In 1964, a Persian Jew family from Iran celebrated the birth of a baby boy. The happy parents named him David Samadi.
One day when he was 15 years old, David and his brother had to flee their home.
The Iranian revolution of 1979 forced him and his brother to leave their parents behind and escape to Belgium, but they ended up in America. David, an aspiring doctor, enrolled at the Stony Brook School of Medicine. He majored in biochemistry and completed with honors.
In 1994, he earned an M.D. at the school of medicine in the same institution. He underwent postgraduate training at Montefiore Medical Center. He enrolled for an oncology fellowship at Memorial Sloan Kettering Cancer Center with a major in Proctology (a branch of medicine that deals with disorders in the anus, colon, and rectum).
David Samadi is a distinguished doctor. He has received many embellishments in his prolific career, such as Vitals’ Patients’ Choice Award, Castle Connolly Top Doctor’s, and Most Compassionate Doctor.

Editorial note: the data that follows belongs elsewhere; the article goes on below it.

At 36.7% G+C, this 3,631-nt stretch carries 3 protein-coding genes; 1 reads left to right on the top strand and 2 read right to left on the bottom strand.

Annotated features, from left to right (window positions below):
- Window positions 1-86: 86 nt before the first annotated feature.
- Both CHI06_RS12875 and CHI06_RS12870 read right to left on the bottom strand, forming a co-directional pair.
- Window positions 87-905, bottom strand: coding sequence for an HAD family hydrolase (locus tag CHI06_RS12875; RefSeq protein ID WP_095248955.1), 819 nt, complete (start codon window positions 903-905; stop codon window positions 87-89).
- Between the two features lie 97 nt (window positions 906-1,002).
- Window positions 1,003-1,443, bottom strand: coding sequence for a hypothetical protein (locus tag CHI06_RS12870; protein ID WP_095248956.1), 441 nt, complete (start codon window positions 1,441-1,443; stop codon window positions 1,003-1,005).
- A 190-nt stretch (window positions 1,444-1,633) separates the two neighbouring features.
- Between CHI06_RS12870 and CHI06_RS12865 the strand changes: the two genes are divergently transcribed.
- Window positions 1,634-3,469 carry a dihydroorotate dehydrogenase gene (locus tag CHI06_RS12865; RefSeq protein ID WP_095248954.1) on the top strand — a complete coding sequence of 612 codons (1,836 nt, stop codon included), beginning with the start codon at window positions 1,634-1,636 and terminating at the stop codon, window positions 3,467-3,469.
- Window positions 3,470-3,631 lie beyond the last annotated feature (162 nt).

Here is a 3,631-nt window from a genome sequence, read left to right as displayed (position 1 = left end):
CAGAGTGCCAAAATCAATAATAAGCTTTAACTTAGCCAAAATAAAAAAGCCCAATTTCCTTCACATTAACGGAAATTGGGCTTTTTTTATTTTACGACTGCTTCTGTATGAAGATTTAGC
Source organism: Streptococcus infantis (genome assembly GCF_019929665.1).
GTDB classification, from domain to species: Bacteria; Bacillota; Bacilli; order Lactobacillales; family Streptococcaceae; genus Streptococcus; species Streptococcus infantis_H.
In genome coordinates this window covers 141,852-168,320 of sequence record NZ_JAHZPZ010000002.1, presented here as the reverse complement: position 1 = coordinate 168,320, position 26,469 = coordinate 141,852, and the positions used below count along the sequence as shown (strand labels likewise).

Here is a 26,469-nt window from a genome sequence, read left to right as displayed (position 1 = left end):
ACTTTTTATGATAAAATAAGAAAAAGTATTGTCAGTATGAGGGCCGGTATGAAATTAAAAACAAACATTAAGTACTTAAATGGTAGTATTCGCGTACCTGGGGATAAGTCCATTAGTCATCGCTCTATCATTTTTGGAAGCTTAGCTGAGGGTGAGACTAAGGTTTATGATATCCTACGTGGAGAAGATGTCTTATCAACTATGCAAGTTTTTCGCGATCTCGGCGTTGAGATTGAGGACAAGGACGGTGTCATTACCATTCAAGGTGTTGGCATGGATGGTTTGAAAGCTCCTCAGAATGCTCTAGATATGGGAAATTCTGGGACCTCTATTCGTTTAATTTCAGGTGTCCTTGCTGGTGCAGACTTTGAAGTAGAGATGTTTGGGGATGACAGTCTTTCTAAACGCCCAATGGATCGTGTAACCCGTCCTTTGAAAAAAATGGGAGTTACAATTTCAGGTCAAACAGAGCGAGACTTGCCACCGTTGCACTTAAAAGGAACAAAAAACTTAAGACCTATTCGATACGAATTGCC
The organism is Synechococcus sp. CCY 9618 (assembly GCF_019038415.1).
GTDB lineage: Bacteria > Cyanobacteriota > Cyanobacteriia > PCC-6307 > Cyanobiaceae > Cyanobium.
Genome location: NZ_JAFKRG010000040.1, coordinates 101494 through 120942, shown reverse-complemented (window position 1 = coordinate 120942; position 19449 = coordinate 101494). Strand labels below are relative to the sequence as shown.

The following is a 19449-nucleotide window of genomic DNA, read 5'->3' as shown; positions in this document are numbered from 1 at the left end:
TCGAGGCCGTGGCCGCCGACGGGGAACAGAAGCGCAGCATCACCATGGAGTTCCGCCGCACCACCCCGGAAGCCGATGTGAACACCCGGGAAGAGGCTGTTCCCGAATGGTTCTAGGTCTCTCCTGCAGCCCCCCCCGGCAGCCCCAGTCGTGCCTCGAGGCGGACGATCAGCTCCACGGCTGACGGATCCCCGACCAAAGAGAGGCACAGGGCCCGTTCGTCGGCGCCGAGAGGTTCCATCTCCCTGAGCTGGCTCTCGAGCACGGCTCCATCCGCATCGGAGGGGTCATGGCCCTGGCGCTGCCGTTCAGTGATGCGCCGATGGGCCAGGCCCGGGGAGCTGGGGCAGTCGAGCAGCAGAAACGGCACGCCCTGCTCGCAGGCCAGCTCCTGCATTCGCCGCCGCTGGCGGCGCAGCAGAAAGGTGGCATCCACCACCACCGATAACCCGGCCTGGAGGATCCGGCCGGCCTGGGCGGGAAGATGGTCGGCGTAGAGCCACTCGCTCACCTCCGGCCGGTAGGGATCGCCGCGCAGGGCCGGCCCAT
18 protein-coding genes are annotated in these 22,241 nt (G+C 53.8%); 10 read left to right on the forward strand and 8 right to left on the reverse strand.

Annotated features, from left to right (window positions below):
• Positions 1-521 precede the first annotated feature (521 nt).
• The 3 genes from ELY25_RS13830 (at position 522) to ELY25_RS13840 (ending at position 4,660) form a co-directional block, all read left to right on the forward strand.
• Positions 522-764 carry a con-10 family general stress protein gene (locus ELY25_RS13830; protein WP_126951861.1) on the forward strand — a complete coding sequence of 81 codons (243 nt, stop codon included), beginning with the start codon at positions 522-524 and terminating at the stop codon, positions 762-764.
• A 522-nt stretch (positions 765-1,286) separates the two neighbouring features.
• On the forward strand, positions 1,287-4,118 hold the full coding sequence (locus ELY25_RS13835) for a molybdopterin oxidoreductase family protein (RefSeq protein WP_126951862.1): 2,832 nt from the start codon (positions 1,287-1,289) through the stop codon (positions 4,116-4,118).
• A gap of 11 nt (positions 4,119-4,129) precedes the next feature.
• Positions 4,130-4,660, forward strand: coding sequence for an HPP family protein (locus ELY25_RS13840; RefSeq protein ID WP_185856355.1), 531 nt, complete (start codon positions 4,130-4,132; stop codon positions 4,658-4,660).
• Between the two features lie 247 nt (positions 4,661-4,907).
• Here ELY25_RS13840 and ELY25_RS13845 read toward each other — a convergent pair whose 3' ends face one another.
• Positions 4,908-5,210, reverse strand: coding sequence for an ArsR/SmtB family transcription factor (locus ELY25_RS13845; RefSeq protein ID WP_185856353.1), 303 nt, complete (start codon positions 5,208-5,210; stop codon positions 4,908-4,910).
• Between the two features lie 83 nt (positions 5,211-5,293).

Prostate cancer is the growth of cancerous cells in the prostate gland. The condition occurs in men above the age of 40. The symptoms are hard to detect, and they are only felt if the cancer grows near a man’s urinary tract. If cancer grows here, there will be difficulty and pain when passing urine.
There are several methods of treating this cancer. One can choose either radiation or surgery. Dr. David Samadi advises patients on each treatment method to make them understand the effects.
The doctor recommends surgery because exposure to radiation could cause re-occurrence of cancer. Dr. David Samadi performed a successful prostate cancer surgery on Mitt Romney. Romney has had to come clean on his medical history if he hopes to clinch the U.S. Senate seat.
Mitt Romney is not alone. Other prominent leaders in the US have also undergone successful surgeries to treat prostate cancer — among them, Colin Powell and John Kerry. Choosing radiation over surgery when treating prostate cancer shortens the survival rate by one and a half time. With radiation, some cancer cells could spread outside the prostate gland and cause secondary cancer.
David Samadi urges the men who have this cancer to seek advice from qualified urologists to help them choose the best treatment method.